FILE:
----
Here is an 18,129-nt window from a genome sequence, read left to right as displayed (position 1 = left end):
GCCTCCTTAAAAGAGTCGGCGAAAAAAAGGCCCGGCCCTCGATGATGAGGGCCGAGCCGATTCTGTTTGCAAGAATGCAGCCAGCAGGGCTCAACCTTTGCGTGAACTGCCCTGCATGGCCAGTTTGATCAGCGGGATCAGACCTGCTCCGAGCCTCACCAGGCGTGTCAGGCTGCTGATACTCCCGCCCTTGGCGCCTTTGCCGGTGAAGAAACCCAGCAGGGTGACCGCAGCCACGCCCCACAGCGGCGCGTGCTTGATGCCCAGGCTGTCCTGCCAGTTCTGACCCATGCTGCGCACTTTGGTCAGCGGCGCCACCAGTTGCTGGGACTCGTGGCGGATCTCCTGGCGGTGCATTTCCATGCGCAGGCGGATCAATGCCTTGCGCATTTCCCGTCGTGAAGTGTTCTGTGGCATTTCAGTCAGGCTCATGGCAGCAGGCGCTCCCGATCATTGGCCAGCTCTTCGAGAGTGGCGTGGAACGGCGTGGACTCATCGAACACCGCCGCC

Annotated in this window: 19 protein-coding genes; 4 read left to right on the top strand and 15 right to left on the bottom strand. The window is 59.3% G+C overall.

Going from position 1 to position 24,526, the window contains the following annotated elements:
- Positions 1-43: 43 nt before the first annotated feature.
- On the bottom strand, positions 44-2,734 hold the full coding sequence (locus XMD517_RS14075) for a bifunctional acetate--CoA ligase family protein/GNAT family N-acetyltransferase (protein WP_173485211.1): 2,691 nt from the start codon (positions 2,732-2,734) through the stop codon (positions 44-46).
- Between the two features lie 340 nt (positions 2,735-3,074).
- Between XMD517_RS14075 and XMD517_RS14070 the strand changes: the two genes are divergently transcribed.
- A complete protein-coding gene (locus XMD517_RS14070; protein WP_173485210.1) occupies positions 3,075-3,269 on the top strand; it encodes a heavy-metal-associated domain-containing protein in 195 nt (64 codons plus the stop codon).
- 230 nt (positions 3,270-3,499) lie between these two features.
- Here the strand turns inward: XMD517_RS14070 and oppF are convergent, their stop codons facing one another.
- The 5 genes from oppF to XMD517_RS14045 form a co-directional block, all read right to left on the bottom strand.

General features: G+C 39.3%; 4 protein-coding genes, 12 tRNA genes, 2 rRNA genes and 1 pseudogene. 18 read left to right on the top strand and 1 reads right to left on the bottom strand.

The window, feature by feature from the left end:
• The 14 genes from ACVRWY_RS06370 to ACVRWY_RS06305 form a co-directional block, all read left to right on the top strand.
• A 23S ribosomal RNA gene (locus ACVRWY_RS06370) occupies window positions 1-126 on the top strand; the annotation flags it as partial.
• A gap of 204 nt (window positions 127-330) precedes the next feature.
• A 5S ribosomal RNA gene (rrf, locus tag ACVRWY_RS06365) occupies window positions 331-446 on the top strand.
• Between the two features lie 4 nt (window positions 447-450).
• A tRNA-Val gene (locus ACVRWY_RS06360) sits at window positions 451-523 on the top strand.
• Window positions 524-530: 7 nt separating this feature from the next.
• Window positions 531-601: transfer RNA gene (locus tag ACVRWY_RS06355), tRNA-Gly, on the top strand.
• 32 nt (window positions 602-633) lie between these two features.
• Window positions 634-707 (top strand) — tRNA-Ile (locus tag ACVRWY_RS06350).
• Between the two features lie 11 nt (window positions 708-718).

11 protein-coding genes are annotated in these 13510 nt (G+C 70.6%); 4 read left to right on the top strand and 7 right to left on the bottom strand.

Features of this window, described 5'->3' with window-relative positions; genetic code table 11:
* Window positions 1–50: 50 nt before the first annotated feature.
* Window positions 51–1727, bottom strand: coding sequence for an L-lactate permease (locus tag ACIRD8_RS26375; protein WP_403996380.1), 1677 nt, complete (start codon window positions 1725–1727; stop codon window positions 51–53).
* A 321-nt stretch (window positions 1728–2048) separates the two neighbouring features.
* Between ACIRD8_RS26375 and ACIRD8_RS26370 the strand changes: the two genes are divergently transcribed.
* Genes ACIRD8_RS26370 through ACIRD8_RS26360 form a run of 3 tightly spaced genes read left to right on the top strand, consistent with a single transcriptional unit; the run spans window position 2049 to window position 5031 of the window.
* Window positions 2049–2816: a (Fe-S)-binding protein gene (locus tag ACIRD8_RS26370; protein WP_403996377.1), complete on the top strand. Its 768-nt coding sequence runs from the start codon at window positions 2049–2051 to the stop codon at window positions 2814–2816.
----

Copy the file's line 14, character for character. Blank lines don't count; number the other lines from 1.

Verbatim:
The window, feature by feature from the left end: